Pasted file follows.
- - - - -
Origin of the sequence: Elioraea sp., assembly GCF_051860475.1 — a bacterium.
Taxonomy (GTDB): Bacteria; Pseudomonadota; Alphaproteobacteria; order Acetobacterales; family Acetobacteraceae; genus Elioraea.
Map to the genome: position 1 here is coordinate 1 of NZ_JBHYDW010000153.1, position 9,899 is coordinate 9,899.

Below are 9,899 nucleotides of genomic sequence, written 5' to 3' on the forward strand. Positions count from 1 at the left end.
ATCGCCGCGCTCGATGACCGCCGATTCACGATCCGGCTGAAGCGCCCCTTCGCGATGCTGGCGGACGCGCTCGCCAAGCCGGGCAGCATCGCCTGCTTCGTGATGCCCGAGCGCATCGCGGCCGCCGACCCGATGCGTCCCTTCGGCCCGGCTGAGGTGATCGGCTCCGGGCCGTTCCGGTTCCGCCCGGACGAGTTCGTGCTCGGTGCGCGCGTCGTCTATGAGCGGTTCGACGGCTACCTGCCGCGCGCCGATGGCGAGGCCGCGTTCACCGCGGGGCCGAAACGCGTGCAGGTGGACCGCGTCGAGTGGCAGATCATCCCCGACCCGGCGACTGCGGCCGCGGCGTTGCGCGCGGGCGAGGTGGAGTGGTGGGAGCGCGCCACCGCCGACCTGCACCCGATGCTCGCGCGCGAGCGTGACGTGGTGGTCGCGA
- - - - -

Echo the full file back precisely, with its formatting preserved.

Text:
Origin of the sequence: Elioraea sp., assembly GCF_051860475.1 — a bacterium.
Taxonomy (GTDB): Bacteria; Pseudomonadota; Alphaproteobacteria; order Acetobacterales; family Acetobacteraceae; genus Elioraea.
Map to the genome: position 1 here is coordinate 1 of NZ_JBHYDW010000153.1, position 9,899 is coordinate 9,899.

Below are 9,899 nucleotides of genomic sequence, written 5' to 3' on the forward strand. Positions count from 1 at the left end.
ATCGCCGCGCTCGATGACCGCCGATTCACGATCCGGCTGAAGCGCCCCTTCGCGATGCTGGCGGACGCGCTCGCCAAGCCGGGCAGCATCGCCTGCTTCGTGATGCCCGAGCGCATCGCGGCCGCCGACCCGATGCGTCCCTTCGGCCCGGCTGAGGTGATCGGCTCCGGGCCGTTCCGGTTCCGCCCGGACGAGTTCGTGCTCGGTGCGCGCGTCGTCTATGAGCGGTTCGACGGCTACCTGCCGCGCGCCGATGGCGAGGCCGCGTTCACCGCGGGGCCGAAACGCGTGCAGGTGGACCGCGTCGAGTGGCAGATCATCCCCGACCCGGCGACTGCGGCCGCGGCGTTGCGCGCGGGCGAGGTGGAGTGGTGGGAGCGCGCCACCGCCGACCTGCACCCGATGCTCGCGCGCGAGCGTGACGTGGTGGTCGCGA